Following on from my post last weekend, the November issue of Scottish Field magazine is now out and I have a 9 page photo feature in it. The pictures look really quite good (I’m biased of course!). I was concerned that there would have been colour shifts or a darkening of the images, but this has not happened.
I’m really pleased with the article, despite the one funny, but highly inaccurate, piece of information in the text. The article introduces me and goes on to say that I was the singer with 1970’s rock band Café Jacques, flattering though that may seem, that would make me around 20 years older than I actually am! When I was speaking with Scottish Field, I had explained that photography took a back seat in my life during my 20s, while I was playing keyboards in my band – I neglected to say that my band was called Kabuki. A quick search on google for “Chris Thomson Edinburgh Band” brings up Café Jacques featuring “the other” Chris Thomson. I think that perhaps this is where the confusion came in.
I’m not sure what the other Chris Thomson would say if he saw this, hopefully he would see the funny side of it. I’ve emailed Scottish Field to let them know about their wee mistake, perhaps I’ll get another 9-page spread as a correction in the next issue.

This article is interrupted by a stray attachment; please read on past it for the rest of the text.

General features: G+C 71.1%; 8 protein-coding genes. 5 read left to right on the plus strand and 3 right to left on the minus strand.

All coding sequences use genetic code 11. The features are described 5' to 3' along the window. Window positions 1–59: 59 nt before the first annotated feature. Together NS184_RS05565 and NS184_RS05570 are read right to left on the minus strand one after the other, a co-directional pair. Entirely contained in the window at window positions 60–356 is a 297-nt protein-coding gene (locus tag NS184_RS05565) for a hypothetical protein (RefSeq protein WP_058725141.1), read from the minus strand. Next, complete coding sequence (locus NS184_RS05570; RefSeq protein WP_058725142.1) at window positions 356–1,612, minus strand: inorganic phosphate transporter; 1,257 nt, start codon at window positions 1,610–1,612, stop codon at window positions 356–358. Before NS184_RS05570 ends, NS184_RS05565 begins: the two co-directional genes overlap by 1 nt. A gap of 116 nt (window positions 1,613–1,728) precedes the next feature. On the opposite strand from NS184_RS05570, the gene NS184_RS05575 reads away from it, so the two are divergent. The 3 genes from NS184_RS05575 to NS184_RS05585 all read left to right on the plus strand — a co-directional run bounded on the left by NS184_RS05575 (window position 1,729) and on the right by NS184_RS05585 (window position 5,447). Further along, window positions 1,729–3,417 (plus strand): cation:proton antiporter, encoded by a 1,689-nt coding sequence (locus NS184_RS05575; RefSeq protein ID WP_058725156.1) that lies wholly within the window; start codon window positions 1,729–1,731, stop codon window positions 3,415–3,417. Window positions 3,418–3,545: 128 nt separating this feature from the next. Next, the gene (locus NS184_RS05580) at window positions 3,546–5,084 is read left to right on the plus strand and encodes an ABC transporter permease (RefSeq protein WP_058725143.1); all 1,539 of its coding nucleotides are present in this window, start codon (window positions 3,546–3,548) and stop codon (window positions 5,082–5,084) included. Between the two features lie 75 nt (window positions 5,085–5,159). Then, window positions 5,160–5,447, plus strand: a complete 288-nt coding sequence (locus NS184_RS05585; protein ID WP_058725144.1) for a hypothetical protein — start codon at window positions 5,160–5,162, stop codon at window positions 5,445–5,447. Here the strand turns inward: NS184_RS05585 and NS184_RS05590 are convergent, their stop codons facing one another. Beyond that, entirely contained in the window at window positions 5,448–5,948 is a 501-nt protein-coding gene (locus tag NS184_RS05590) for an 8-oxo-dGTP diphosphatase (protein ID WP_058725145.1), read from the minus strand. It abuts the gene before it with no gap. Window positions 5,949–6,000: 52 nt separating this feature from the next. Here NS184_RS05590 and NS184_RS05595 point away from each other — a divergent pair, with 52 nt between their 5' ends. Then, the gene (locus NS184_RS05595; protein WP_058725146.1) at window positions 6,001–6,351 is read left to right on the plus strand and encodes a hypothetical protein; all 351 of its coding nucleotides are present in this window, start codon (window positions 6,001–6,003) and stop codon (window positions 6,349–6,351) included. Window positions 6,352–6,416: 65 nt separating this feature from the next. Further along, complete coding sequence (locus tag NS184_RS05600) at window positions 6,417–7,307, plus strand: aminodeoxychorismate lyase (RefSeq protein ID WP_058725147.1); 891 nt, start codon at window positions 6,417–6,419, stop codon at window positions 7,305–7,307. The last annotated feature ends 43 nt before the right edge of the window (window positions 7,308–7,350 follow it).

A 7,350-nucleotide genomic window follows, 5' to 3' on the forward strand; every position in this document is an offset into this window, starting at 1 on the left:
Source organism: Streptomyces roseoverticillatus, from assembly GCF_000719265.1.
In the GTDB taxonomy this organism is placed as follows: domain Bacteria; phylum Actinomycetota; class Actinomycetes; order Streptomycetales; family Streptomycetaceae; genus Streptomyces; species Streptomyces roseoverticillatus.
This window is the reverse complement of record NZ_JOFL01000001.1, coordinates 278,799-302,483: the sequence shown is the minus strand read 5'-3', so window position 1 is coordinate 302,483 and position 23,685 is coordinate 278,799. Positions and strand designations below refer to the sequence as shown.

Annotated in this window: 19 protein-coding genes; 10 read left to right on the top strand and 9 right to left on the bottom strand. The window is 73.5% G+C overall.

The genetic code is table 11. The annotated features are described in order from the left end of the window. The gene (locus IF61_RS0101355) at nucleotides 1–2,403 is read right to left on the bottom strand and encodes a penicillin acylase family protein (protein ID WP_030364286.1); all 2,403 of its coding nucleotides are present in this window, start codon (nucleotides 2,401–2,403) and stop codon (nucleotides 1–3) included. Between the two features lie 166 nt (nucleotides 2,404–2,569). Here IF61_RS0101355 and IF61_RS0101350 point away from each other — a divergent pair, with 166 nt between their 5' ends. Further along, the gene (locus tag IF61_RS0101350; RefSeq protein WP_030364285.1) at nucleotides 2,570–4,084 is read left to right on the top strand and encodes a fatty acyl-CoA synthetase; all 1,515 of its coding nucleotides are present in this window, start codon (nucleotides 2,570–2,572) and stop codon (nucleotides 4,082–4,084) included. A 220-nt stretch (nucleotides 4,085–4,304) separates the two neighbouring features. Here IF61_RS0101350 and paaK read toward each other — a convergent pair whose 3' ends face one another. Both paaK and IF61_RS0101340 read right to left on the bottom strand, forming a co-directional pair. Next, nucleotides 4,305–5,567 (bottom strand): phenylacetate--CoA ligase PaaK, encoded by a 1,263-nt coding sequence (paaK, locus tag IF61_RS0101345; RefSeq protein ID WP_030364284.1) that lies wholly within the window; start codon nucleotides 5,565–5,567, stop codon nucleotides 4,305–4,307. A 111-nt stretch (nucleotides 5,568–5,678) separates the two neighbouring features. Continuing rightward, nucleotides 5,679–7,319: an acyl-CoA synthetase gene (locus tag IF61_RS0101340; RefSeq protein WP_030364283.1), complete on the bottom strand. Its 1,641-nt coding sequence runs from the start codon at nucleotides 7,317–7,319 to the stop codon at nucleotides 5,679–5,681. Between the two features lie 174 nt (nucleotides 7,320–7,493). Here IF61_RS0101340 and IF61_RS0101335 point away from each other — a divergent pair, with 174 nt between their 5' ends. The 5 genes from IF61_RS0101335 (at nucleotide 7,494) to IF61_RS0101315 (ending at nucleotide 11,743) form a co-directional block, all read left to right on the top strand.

Keeping things on a music related theme, I had the pleasure of going to see a band that I’ve been wanting to see for a little while now – Adam Holmes and the Embers. We went to see them play at a beautiful and very intimate little venue in Elgin called the Drouthy Cobbler. Adam comes from Edinburgh and writes some of the most haunting lyrics I’ve heard. Combined with his voice, this makes him sound a lot older than he really is – by this I mean he sounds like someone with lots of life experience. I really enjoyed the gig. Adam and the guys put on a great performance and the crowd were probably the best behaved I’ve ever seen – something which even Adam commented on during the set.
Adam’s band The Embers are an excellent group of musicians, two of which I have crossed paths with on the Edinburgh music scene. Alex Hunter plays bass and was also the bass player in the last few years of my band Kabuki. The guitarist Paul Gilbody played a set at a fund raiser gig we put on in aid of the victims of the Boxing Day Tsunami (2004) and I’d seen him with his other band Gecko 3 a couple of times too.
Before Adam Holmes and The Embers came on, Paul did a 30 minute warm up set featuring his own songs, which were excellent and you could hear some of the grooves of Gecko 3 come through in some of his songs. Paul is a gifted guitarist with a wonderful voice. I highly recommend you go and see him when he starts doing more solo gigs. If you want to see him sooner, then you can catch him touring with Alex Cornish during November and December.
In a week’s time, I will be heading across to the west coast for a week with my wife and her family. I’m hoping to make some new photos which may include mountains as the main subject for a change! I will be near the Summer Isles and Assynt, and now that it’s getting late in the year, there is a good chance I might manage some sunrise photos.
Until next time take care!